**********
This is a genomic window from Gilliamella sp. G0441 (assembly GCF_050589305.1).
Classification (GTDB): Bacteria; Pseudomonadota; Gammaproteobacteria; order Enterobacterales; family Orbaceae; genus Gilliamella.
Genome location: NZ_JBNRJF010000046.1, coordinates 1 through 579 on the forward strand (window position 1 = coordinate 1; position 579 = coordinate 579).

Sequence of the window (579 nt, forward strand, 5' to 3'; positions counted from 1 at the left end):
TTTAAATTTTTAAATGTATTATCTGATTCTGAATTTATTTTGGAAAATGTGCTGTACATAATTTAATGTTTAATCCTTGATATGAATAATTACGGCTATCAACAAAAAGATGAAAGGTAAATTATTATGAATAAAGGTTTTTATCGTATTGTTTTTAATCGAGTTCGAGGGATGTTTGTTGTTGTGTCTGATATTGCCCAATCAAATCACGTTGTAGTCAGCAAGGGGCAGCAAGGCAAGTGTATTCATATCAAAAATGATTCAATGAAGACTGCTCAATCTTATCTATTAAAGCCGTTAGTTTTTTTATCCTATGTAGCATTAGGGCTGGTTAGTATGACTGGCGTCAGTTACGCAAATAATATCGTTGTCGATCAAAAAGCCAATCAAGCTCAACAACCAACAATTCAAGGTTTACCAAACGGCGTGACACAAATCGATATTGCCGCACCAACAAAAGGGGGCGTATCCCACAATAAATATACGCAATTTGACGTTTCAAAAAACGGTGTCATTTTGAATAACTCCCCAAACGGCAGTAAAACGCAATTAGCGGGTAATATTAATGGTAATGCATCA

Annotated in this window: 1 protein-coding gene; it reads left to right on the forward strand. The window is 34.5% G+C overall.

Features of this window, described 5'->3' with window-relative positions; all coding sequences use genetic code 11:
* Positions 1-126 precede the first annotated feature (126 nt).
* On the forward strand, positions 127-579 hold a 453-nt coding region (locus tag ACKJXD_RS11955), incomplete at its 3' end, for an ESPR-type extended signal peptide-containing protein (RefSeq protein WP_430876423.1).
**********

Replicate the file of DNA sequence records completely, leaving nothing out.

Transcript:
This is a genomic window from Gilliamella sp. G0441 (assembly GCF_050589305.1).
Classification (GTDB): Bacteria; Pseudomonadota; Gammaproteobacteria; order Enterobacterales; family Orbaceae; genus Gilliamella.
Genome location: NZ_JBNRJF010000046.1, coordinates 1 through 579 on the forward strand (window position 1 = coordinate 1; position 579 = coordinate 579).

Sequence of the window (579 nt, forward strand, 5' to 3'; positions counted from 1 at the left end):
TTTAAATTTTTAAATGTATTATCTGATTCTGAATTTATTTTGGAAAATGTGCTGTACATAATTTAATGTTTAATCCTTGATATGAATAATTACGGCTATCAACAAAAAGATGAAAGGTAAATTATTATGAATAAAGGTTTTTATCGTATTGTTTTTAATCGAGTTCGAGGGATGTTTGTTGTTGTGTCTGATATTGCCCAATCAAATCACGTTGTAGTCAGCAAGGGGCAGCAAGGCAAGTGTATTCATATCAAAAATGATTCAATGAAGACTGCTCAATCTTATCTATTAAAGCCGTTAGTTTTTTTATCCTATGTAGCATTAGGGCTGGTTAGTATGACTGGCGTCAGTTACGCAAATAATATCGTTGTCGATCAAAAAGCCAATCAAGCTCAACAACCAACAATTCAAGGTTTACCAAACGGCGTGACACAAATCGATATTGCCGCACCAACAAAAGGGGGCGTATCCCACAATAAATATACGCAATTTGACGTTTCAAAAAACGGTGTCATTTTGAATAACTCCCCAAACGGCAGTAAAACGCAATTAGCGGGTAATATTAATGGTAATGCATCA

Annotated in this window: 1 protein-coding gene; it reads left to right on the forward strand. The window is 34.5% G+C overall.

Features of this window, described 5'->3' with window-relative positions; all coding sequences use genetic code 11:
* Positions 1-126 precede the first annotated feature (126 nt).
* On the forward strand, positions 127-579 hold a 453-nt coding region (locus tag ACKJXD_RS11955), incomplete at its 3' end, for an ESPR-type extended signal peptide-containing protein (RefSeq protein WP_430876423.1).